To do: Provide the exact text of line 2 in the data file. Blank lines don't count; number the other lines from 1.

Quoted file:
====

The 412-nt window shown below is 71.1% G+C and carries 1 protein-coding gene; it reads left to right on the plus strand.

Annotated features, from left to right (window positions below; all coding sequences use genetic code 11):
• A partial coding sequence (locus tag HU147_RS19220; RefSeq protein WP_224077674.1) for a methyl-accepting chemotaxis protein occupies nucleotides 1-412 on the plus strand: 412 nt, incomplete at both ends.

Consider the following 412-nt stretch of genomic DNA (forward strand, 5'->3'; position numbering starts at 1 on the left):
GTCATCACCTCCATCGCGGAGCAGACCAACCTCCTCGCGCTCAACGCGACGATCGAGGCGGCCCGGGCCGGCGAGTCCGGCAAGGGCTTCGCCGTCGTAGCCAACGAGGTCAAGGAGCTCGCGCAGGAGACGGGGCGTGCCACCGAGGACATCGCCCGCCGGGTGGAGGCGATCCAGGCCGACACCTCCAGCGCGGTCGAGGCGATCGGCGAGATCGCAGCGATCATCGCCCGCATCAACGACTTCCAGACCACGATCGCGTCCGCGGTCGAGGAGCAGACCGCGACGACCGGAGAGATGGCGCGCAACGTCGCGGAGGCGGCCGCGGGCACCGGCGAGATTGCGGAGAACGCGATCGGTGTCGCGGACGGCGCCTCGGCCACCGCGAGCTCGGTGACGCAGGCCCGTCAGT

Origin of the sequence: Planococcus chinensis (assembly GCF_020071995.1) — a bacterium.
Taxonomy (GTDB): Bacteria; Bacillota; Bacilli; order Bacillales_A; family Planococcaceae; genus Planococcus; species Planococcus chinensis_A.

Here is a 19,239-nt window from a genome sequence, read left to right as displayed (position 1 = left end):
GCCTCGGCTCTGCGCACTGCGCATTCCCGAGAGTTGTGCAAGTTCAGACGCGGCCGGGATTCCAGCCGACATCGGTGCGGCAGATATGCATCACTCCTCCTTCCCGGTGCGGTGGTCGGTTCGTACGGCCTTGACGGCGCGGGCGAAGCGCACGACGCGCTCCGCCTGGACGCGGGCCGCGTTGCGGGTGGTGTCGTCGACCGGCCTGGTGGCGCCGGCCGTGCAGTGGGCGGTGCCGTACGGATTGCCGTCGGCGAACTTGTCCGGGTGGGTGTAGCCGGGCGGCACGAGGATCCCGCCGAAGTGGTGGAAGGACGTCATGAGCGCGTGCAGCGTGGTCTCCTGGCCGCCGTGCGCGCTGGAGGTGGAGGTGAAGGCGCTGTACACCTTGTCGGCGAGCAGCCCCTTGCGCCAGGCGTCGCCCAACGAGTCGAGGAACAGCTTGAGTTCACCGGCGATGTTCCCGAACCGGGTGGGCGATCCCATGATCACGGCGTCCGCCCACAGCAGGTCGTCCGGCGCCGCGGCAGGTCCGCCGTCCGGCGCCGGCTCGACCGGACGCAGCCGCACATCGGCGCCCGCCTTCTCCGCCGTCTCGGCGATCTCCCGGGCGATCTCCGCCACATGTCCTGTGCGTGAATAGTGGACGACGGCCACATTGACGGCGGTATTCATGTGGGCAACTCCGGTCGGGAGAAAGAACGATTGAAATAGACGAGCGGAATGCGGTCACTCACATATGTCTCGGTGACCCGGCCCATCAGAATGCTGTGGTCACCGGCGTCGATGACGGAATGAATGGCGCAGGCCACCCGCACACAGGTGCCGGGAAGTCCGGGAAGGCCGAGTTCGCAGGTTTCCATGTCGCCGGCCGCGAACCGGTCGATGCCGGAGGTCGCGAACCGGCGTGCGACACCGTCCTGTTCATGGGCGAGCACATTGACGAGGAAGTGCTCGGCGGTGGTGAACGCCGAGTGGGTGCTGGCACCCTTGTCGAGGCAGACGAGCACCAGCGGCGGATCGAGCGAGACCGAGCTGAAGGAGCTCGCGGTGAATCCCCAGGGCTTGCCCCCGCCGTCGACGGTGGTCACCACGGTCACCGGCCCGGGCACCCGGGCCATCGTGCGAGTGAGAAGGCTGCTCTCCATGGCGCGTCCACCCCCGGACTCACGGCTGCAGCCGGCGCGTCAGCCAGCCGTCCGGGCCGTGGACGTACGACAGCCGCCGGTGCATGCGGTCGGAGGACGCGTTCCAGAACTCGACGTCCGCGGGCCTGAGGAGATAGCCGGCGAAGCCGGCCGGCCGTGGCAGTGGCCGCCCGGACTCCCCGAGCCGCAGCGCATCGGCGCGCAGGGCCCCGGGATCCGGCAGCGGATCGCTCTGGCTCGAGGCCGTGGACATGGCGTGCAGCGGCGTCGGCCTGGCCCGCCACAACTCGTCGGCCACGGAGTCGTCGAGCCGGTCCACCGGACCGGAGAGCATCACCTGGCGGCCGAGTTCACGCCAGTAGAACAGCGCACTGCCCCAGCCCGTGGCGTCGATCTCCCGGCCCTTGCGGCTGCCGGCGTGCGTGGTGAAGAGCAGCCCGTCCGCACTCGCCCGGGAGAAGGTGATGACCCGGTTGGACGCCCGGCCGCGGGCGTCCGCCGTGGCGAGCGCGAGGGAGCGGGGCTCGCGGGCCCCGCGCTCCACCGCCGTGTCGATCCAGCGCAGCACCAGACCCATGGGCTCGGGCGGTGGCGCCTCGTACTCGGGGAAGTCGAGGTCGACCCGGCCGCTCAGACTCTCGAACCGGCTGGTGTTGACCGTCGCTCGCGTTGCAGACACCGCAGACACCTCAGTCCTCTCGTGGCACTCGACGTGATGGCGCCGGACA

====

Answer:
Annotated features, from left to right (window positions below; all coding sequences use genetic code 11):